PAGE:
I have always enjoyed Navegador ever since it came out, as it fits well into the type of games I like where there are several simple, intertwined systems and there is a lot of predicting what other people will do (and prodding them by the actions you take). Obviously from the tournament results, I still have a lot to learn about this game.
I find a lot of focus on the discussion of strategy revolves around the items you strive to collect (e.g., a “Churches/factories” strategy) and while this is somewhat true, it is rather less of a strategy than where you eventually decide to pick up your points that build up the bulk of your score. Equally important is the income structure that develops over the course of the game. The most lopsided victories seem to be the ones where this gets way out of whack (e.g., one player gets the bulk of the sugar factories while the sugar colonies are split among the other players).
Lesser, but still important factors are timing/momentum with regards to the end of the game and change of each phase, as well as dealing with how you access workers or ships when you do not have the corresponding buildings to make them accessible.
As you seek to avoid having factories that match the colonies of your left-hand player (or vice-versa) and try not to be the THIRD person to start collecting a particular item, the whole beginning to middle of the game feels like a high-stakes game of chicken, which then turns into a gallop to the finish line… which sometimes comes sooner than you expect.
Of the total 59 games, we had 16 games end with Sailing, and 33 ended with Building. Of the games that ended with Building, 13 of them ended before the third phase was triggered (with the other 30 going all 3 phases). There were five games where the second endgame condition was achieved after the first one was triggered.
Average winning scores overall were about 108 points, but ending the game earlier obviously changes this. The average winning score dropped down to about 93 points in games that ended in phase 2. The lowest winning score was Ray Wolff with 84 points in a game where two players butted heads on Churches and Factories while he focused almost exclusively on Shipyards. The highest score was 141 points by Antero Kuusi who amassed Shipyard and Colonies in a game where all the Exploration tokens and Buildings were exhausted.
Back to the scoring, “strategies”, I did attempt to categorize how people got their points. The data collection was a bit imperfect, but I eventually settled on noting whenever someone got 20 or more points in a particular category. Here is the breakdown of the TOTAL number of times in that category, and the number of winning scores in that category.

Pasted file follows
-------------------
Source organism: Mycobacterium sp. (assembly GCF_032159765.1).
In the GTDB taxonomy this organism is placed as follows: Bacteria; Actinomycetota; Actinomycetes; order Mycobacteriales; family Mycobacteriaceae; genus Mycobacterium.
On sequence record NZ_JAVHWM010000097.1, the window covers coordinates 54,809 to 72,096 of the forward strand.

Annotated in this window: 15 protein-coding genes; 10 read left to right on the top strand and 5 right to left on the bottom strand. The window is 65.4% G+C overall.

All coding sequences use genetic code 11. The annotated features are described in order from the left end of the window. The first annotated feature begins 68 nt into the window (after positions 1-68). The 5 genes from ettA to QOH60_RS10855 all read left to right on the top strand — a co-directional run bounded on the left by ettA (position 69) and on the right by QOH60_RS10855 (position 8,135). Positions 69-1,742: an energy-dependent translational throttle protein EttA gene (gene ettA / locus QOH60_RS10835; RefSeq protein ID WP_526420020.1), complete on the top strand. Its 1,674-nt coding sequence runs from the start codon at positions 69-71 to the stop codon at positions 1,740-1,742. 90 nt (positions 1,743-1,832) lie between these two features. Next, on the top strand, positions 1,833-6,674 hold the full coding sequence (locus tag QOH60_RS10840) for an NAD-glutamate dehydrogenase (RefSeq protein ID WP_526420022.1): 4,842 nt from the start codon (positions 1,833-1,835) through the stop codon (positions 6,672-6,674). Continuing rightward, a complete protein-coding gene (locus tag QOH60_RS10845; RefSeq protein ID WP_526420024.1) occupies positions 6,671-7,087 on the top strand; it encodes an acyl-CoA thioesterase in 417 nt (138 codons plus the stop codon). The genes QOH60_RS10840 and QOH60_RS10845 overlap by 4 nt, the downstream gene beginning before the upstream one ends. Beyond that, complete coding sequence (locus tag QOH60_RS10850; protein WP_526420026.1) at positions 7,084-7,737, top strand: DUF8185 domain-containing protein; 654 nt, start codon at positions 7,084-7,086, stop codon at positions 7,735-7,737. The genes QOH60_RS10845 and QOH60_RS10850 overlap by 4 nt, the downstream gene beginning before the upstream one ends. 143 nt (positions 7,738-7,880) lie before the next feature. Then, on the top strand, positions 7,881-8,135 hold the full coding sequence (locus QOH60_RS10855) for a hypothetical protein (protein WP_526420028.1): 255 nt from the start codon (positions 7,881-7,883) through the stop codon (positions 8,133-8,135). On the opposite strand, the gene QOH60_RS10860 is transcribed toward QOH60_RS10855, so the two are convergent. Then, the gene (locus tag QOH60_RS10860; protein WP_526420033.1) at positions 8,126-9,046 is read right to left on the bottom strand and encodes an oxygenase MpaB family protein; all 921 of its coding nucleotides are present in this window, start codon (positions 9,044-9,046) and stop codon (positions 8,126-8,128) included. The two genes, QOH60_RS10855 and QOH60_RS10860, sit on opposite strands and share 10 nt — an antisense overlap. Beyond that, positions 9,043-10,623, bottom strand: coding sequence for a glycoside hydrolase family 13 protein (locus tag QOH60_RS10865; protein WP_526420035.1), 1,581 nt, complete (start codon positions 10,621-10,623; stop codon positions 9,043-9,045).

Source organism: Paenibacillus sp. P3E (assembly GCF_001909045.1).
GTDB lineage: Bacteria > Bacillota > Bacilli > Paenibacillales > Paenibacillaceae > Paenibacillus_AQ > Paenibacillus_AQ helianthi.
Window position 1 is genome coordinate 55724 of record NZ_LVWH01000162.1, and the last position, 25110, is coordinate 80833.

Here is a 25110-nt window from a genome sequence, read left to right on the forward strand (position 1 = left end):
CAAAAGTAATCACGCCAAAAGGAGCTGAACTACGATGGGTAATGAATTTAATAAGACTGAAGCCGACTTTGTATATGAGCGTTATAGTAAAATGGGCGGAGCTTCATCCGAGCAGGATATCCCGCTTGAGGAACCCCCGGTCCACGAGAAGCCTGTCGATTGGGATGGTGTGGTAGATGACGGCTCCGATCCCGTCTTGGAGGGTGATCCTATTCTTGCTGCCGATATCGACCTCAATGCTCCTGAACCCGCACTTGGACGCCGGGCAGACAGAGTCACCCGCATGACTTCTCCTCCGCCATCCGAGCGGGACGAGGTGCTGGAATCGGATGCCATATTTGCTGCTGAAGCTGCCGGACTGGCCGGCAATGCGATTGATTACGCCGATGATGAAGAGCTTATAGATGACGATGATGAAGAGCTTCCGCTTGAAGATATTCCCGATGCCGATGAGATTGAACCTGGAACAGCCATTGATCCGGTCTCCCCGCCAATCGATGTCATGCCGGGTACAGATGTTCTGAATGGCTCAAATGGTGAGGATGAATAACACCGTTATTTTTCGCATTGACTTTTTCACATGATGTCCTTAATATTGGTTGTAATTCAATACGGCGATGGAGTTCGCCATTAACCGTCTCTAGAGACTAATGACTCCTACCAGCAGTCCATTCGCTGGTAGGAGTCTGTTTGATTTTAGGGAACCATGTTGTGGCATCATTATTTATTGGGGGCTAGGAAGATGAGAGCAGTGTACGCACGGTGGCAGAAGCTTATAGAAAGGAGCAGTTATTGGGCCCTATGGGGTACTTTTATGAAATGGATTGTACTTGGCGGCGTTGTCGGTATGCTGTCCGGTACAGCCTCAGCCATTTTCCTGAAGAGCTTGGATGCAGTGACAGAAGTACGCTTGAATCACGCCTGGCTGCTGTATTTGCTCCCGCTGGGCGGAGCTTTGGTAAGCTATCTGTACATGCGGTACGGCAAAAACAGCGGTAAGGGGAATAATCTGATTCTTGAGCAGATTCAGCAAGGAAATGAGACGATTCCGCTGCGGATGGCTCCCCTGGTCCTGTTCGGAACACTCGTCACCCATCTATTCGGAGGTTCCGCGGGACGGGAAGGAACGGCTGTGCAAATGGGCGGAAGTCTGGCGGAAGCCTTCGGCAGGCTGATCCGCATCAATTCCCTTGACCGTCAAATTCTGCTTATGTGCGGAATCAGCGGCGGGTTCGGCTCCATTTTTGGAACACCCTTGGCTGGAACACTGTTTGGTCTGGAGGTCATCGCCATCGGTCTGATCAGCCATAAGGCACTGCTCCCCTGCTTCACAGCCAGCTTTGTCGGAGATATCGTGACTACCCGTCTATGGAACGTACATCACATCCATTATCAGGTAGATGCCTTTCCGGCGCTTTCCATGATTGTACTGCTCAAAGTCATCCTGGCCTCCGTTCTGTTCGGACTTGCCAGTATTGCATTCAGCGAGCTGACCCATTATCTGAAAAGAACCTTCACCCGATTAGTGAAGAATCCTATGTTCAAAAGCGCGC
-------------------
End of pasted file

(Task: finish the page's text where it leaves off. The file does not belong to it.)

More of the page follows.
- Churches/Factories – 52 (23)
- Shipyards/Colonies – 33 (9)
- Shipyards – 25 (2)
- Factories – 24 (5)
- Churches – 21 (1)
- Shipyards/Exploration – 19 (4)
- Colonies/Exploration – 18 (5)
- Churches/Colonies – 12 (4)
- Shipyard/Factories – 11 (6)
- Colonies – 11 (1)
- Factories/Colonies – 7 (2)
- No category – 4 (0)
- Exploration – 4 (0)
- Churches/Exploration – 2 (0)
- Factories/Exploration – 1 (0)
Churches/Factories is certainly one of the easiest and straightforward combinations to pull off. And I think it even has room for two players. There were nine games where two players used this route, and five of them were won by one of those players. In the 34 games where only one person went that route (or did it well enough for my statistics) sixteen of them won. Despite the popularity, paths other than that are certainly viable.
I feel like, without much evidence, that one of the more balanced “setups” there is when two players are pursing Churches and Factories, while the other two pursue Shipyards, with one of the sailing players mostly picking up Exploration tokens while the other follows getting Colonies. But there is a lot to be said for all other sorts of combinations or even a single strong collection.
On to the final games. I run several rounds with four simultaneous games. The final round was seven players and seven games.
Game 1 – Anthony Lainesse (with 15 factories!) beat Mike Kaltman (Shipyards/Exploration) by 3 points.
Game 2 – Ray Wolff (Churches/Factories) had a 20-point lead over 2nd place DJ Borton (Shipyards/Colonies). In this game it appeared Ray had a Sugar Factory monopoly while the others split the colonies.
Game 3 – DJ Borton (Shipyards/Colonies) won by 18 points over Ray Wolff (Colonies). It was the opposite in this game. DJ had all the sugar colonies and the factories were split.
Game 4 – Ian Vanderhorst (11 colonies, a few shipyards) passed Anthony Lainesse (13 factories) by 1 point.
Game 5 – Robert Woodson (Shipyards/Exploration) won ON A TIEBREAKER over Ian Vanderhorst (Shipyards with some colonies).
Game 6 – Ian Vanderhorst (Shipyards/Colonies and most of the sugar colonies) won by a comfortable 19 points over Allan Jiang.
Game 7 – Allan Jiang (factories/churches) edged DJ Borton (Colonies/Factories) by 2 points.
In the end it was very, very close. Ian Vanderhorst and DJ Borton tied on tournament points, so it came down to the 3rd digit in the tiebreaking score, 3.96 to 3.95. Ian’s margins (not to mention his tiebreaker loss in game 5) were just enough. Both played well, congrats!
Final Results: Full results available at https://epworthian.wordpress.com/navegador/navegador-2020-2021-results
Order of Finish:
- Ian Vanderhorst
- DJ Borton
- Anthony Lainesse
- Allan Jiang
- Ray Wolff
- Robert Woodson
- Mike Kaltman